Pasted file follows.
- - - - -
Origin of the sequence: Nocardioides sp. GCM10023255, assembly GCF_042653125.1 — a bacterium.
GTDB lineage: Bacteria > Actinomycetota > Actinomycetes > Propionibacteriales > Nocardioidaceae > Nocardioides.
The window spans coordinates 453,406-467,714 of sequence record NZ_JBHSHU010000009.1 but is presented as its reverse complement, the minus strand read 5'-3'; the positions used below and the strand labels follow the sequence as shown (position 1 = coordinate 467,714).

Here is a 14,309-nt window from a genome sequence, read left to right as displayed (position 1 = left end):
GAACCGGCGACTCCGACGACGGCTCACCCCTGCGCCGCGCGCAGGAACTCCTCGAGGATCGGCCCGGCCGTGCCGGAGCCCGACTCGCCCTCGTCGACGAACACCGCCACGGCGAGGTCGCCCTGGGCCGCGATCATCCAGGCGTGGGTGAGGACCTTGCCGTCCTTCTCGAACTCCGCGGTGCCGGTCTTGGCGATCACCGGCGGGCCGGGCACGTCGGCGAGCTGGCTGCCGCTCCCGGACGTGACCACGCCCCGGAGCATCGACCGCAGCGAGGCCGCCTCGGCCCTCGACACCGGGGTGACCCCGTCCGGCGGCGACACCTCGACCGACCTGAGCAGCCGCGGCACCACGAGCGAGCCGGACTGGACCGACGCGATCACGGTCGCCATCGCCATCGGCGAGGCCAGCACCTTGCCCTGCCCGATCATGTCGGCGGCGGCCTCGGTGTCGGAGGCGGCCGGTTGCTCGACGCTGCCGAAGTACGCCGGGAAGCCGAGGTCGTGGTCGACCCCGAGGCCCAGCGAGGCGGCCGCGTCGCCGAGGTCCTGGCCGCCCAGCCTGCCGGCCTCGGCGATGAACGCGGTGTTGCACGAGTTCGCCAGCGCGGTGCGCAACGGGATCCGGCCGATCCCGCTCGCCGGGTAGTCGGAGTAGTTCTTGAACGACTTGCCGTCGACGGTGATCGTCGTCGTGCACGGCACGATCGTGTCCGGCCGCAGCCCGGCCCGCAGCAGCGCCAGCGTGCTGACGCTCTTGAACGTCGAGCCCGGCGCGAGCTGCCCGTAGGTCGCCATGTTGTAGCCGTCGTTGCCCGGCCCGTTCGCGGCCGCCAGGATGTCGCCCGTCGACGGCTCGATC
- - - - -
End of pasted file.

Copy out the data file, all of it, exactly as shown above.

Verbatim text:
Origin of the sequence: Nocardioides sp. GCM10023255, assembly GCF_042653125.1 — a bacterium.
GTDB lineage: Bacteria > Actinomycetota > Actinomycetes > Propionibacteriales > Nocardioidaceae > Nocardioides.
The window spans coordinates 453,406-467,714 of sequence record NZ_JBHSHU010000009.1 but is presented as its reverse complement, the minus strand read 5'-3'; the positions used below and the strand labels follow the sequence as shown (position 1 = coordinate 467,714).

Here is a 14,309-nt window from a genome sequence, read left to right as displayed (position 1 = left end):
GAACCGGCGACTCCGACGACGGCTCACCCCTGCGCCGCGCGCAGGAACTCCTCGAGGATCGGCCCGGCCGTGCCGGAGCCCGACTCGCCCTCGTCGACGAACACCGCCACGGCGAGGTCGCCCTGGGCCGCGATCATCCAGGCGTGGGTGAGGACCTTGCCGTCCTTCTCGAACTCCGCGGTGCCGGTCTTGGCGATCACCGGCGGGCCGGGCACGTCGGCGAGCTGGCTGCCGCTCCCGGACGTGACCACGCCCCGGAGCATCGACCGCAGCGAGGCCGCCTCGGCCCTCGACACCGGGGTGACCCCGTCCGGCGGCGACACCTCGACCGACCTGAGCAGCCGCGGCACCACGAGCGAGCCGGACTGGACCGACGCGATCACGGTCGCCATCGCCATCGGCGAGGCCAGCACCTTGCCCTGCCCGATCATGTCGGCGGCGGCCTCGGTGTCGGAGGCGGCCGGTTGCTCGACGCTGCCGAAGTACGCCGGGAAGCCGAGGTCGTGGTCGACCCCGAGGCCCAGCGAGGCGGCCGCGTCGCCGAGGTCCTGGCCGCCCAGCCTGCCGGCCTCGGCGATGAACGCGGTGTTGCACGAGTTCGCCAGCGCGGTGCGCAACGGGATCCGGCCGATCCCGCTCGCCGGGTAGTCGGAGTAGTTCTTGAACGACTTGCCGTCGACGGTGATCGTCGTCGTGCACGGCACGATCGTGTCCGGCCGCAGCCCGGCCCGCAGCAGCGCCAGCGTGCTGACGCTCTTGAACGTCGAGCCCGGCGCGAGCTGCCCGTAGGTCGCCATGTTGTAGCCGTCGTTGCCCGGCCCGTTCGCGGCCGCCAGGATGTCGCCCGTCGACGGCTCGATC